Last year, the mayor of the island, Victor Emiric, asked HSUS what could be done to improve welfare and simultaneously control the growth of the horse herds on the island. Whether tourists are motivated to visit the island because of the horses or not, the public image of the island will not be enhanced if the ubiquitous horses don’t look like they are healthy and happy.
First things came first, in the HSUS program. Fresh water access is a problem for the horses; many of the herds moving around the island are motivated to meander by their search for fresh water sources. HSUS has begun to install water troughs closer to unpopulated areas, to lure horses away from congested town areas with a guarantee of clean, unsalty water.
Key to the HSUS involvement is a program to administer the contraceptive known as Porcine zona pellucida (PZP), which has been used on many different types of wildlife, including wild horse mares in the American West. HSUS planned to inoculate more than 150 mares during this initial program.
According to a comment by HSUS President Wayne Pacelle in his blog recently, PZP “has been studied extensively for more than 20 years, and it has been proven to be more than 90 percent effective and safe.” HSUS, in fact, was involved with its development.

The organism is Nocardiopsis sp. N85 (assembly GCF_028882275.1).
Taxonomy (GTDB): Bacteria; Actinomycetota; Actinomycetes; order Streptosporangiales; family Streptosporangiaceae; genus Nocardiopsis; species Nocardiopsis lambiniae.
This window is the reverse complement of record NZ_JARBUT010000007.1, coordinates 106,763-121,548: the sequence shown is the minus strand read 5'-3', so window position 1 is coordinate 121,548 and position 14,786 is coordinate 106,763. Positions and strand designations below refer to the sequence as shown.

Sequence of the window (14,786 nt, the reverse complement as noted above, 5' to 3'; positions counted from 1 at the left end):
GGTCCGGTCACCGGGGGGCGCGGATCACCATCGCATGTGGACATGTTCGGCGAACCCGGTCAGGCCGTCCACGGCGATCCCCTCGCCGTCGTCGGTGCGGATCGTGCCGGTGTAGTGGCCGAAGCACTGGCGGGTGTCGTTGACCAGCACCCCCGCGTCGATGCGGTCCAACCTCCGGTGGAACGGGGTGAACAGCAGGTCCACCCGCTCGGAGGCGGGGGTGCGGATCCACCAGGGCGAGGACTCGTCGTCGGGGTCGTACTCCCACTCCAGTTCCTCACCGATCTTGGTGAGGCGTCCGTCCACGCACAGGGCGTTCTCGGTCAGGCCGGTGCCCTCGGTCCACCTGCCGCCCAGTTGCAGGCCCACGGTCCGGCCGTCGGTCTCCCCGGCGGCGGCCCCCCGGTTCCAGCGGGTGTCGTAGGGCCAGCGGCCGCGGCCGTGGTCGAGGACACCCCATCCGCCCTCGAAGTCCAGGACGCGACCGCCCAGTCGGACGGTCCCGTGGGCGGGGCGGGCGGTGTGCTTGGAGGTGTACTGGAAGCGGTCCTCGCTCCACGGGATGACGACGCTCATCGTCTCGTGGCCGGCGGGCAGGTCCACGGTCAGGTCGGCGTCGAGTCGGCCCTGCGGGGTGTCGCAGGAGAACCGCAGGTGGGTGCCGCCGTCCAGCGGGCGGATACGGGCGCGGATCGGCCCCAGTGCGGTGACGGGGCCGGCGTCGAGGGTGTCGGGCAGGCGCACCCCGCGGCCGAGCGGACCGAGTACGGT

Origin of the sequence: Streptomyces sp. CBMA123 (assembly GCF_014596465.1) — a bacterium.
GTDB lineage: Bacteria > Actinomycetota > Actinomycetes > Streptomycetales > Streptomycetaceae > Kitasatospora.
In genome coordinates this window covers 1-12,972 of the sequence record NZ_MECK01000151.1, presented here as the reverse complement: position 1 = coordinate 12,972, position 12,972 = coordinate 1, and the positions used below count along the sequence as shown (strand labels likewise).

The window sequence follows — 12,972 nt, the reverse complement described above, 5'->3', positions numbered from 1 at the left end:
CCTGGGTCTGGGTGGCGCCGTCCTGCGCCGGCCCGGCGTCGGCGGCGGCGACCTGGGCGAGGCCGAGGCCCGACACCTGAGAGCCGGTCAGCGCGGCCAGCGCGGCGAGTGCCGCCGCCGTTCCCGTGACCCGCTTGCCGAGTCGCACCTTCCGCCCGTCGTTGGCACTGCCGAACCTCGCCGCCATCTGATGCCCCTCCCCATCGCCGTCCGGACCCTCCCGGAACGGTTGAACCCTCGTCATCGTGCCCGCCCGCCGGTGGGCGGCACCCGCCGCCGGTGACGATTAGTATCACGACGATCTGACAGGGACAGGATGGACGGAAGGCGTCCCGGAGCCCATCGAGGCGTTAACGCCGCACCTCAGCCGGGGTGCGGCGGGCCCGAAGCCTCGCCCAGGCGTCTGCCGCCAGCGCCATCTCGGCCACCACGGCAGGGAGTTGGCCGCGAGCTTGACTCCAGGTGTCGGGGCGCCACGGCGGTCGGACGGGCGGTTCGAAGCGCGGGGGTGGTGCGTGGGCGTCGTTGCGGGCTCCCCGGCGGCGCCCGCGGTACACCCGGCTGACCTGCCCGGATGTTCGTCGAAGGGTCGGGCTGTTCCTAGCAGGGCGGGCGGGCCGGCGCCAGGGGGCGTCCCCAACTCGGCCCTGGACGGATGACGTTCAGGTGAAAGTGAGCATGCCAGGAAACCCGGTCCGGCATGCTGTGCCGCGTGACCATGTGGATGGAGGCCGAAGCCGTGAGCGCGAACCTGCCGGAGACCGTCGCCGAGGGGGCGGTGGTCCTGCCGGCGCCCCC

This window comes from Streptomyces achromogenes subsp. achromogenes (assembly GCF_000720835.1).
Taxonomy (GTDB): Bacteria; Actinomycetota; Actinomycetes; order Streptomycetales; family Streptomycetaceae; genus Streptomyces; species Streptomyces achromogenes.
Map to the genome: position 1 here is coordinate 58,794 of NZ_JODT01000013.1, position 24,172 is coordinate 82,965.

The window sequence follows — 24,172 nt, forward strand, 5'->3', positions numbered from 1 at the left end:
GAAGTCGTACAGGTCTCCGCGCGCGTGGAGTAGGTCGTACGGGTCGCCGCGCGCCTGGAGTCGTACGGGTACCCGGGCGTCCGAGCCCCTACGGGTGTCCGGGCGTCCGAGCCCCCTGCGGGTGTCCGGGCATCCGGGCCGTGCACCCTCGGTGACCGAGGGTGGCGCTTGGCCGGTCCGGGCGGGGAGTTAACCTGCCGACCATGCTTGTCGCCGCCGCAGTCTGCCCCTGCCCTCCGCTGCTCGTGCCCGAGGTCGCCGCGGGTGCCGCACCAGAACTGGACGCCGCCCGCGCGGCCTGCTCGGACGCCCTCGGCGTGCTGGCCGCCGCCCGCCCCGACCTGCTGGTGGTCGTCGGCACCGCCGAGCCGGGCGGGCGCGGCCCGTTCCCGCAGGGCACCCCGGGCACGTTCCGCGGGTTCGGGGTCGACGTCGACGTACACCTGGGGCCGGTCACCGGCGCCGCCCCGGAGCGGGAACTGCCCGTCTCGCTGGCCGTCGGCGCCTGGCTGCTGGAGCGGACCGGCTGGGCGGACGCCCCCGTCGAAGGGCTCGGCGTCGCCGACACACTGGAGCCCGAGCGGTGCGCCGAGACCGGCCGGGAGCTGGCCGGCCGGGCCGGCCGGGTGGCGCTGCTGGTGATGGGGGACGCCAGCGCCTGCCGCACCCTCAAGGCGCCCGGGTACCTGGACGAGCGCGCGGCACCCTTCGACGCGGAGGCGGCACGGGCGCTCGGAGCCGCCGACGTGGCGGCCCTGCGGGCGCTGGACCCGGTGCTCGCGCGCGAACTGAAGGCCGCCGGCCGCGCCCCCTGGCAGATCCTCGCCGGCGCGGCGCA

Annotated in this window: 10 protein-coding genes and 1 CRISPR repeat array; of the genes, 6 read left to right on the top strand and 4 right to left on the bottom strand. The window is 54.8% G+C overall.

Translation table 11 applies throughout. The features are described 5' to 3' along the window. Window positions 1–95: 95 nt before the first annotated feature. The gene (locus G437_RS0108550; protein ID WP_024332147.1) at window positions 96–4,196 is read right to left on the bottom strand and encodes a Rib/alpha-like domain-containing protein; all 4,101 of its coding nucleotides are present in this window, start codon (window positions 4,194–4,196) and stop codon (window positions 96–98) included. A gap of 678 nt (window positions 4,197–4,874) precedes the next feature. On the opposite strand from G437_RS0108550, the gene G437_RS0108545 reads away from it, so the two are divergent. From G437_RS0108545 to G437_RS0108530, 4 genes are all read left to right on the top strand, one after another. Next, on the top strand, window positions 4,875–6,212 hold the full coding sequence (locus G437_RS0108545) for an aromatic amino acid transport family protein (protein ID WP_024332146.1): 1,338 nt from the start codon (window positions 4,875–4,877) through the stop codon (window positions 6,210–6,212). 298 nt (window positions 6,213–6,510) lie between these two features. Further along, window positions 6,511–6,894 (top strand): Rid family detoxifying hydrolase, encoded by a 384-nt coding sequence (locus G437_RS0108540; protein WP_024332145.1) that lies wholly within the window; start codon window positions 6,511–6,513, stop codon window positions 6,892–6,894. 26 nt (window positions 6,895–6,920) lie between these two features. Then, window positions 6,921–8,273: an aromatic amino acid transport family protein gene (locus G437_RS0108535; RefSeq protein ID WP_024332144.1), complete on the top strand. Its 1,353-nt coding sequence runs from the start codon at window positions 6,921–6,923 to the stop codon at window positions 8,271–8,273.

“Treated mares will see increased health benefits and will lead longer and healthier lives without the stress of repeated pregnancy and lactation in an environment with few basic resources,” Pacelle wrote. “In the long term, the competition for scarce resources will decrease as the population stabilizes and declines to sustainable levels.”
PZP has been used on Assateague pony mares on federal land in Maryland since 1988. According to HSUS, last month the National Park Service declared the wild horse fertility control program on Assateague such a success that the herd will be allowed to reproduce again for the first time in six years.